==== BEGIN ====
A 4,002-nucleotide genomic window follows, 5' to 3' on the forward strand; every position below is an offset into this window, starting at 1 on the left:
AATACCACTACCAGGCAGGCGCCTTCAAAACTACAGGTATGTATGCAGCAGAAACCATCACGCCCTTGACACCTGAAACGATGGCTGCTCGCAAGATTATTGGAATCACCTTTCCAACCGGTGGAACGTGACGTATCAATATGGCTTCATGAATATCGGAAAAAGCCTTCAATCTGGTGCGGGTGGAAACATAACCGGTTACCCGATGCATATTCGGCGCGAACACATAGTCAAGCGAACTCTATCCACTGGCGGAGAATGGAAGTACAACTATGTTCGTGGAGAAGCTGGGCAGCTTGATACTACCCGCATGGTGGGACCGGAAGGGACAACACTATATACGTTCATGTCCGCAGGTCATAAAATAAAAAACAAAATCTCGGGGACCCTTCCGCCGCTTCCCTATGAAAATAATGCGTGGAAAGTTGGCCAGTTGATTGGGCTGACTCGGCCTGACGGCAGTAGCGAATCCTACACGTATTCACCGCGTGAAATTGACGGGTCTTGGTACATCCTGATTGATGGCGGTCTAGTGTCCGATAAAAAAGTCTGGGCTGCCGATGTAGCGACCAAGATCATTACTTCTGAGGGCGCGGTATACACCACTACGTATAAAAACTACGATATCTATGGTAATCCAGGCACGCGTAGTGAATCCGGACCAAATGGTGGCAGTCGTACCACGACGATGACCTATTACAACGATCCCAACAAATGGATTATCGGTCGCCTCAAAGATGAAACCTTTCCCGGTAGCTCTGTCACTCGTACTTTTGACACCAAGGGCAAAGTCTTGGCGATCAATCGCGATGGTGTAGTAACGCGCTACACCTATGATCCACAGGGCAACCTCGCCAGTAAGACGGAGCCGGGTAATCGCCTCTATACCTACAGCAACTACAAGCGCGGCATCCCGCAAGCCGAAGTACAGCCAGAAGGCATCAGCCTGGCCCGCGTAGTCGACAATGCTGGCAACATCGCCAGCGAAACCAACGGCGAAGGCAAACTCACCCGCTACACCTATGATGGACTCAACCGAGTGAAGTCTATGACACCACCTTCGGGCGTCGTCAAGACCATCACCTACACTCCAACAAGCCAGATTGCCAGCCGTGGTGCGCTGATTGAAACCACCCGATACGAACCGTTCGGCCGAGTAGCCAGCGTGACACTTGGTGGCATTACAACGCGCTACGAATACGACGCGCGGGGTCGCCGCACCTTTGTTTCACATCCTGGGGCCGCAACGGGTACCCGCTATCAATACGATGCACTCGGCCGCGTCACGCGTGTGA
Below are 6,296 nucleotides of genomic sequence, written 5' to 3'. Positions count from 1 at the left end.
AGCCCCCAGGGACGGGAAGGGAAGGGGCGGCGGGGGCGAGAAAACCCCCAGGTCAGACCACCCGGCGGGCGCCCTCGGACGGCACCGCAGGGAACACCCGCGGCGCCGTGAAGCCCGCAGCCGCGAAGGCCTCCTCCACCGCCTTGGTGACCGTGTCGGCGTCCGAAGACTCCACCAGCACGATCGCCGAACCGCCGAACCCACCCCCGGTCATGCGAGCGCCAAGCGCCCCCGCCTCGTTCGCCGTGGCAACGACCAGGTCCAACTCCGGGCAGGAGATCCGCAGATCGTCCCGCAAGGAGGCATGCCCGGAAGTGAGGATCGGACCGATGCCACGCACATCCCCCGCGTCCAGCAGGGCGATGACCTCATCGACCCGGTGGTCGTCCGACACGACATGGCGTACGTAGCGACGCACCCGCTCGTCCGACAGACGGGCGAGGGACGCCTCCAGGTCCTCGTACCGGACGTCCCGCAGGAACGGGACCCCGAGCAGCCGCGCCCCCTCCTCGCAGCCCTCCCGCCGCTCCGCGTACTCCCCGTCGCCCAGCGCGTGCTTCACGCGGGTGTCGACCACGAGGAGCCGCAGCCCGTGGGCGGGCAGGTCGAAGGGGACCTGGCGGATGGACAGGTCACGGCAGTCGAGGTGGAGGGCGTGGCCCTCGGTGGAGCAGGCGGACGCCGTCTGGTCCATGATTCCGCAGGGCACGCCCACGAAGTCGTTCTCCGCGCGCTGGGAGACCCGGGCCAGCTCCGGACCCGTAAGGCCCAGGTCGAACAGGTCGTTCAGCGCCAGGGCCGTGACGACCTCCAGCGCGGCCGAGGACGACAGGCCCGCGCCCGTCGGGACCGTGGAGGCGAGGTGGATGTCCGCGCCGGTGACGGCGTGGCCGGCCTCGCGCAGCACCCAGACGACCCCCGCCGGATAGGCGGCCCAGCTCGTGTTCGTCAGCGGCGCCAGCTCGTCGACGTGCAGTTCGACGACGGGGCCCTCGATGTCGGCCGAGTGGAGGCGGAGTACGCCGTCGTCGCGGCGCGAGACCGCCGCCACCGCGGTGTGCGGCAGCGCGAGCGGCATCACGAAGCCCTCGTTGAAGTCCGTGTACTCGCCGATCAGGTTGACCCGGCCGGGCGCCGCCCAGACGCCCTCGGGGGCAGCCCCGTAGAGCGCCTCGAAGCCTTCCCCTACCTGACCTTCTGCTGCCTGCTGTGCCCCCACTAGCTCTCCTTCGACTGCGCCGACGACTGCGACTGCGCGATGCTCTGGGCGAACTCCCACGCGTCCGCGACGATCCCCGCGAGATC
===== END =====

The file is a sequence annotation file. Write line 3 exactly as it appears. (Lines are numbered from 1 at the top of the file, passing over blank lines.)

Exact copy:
Below are 6,296 nucleotides of genomic sequence, written 5' to 3'. Positions count from 1 at the left end.